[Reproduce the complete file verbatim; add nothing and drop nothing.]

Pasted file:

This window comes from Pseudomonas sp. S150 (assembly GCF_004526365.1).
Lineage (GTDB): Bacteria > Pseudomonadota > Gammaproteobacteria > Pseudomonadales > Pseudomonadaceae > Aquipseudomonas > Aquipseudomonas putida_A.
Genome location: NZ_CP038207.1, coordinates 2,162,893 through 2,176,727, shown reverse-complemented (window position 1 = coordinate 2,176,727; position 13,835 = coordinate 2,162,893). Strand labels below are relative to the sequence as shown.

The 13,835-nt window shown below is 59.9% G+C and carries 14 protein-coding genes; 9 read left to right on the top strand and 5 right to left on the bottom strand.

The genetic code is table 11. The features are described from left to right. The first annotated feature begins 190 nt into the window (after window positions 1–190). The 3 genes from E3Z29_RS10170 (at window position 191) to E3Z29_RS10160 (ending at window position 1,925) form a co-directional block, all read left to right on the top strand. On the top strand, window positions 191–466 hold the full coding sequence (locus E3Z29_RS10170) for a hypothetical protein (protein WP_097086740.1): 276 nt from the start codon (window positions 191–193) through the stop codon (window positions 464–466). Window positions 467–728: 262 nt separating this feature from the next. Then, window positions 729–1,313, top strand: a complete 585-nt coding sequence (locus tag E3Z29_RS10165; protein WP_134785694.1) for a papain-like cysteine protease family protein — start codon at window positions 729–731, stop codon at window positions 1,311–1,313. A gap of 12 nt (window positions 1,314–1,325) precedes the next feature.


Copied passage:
This window comes from Pseudomonas sp. S150 (assembly GCF_004526365.1).
Lineage (GTDB): Bacteria > Pseudomonadota > Gammaproteobacteria > Pseudomonadales > Pseudomonadaceae > Aquipseudomonas > Aquipseudomonas putida_A.
Genome location: NZ_CP038207.1, coordinates 2,162,893 through 2,176,727, shown reverse-complemented (window position 1 = coordinate 2,176,727; position 13,835 = coordinate 2,162,893). Strand labels below are relative to the sequence as shown.

The 13,835-nt window shown below is 59.9% G+C and carries 14 protein-coding genes; 9 read left to right on the top strand and 5 right to left on the bottom strand.

The genetic code is table 11. The features are described from left to right. The first annotated feature begins 190 nt into the window (after window positions 1–190). The 3 genes from E3Z29_RS10170 (at window position 191) to E3Z29_RS10160 (ending at window position 1,925) form a co-directional block, all read left to right on the top strand. On the top strand, window positions 191–466 hold the full coding sequence (locus E3Z29_RS10170) for a hypothetical protein (protein WP_097086740.1): 276 nt from the start codon (window positions 191–193) through the stop codon (window positions 464–466). Window positions 467–728: 262 nt separating this feature from the next. Then, window positions 729–1,313, top strand: a complete 585-nt coding sequence (locus tag E3Z29_RS10165; protein WP_134785694.1) for a papain-like cysteine protease family protein — start codon at window positions 729–731, stop codon at window positions 1,311–1,313. A gap of 12 nt (window positions 1,314–1,325) precedes the next feature.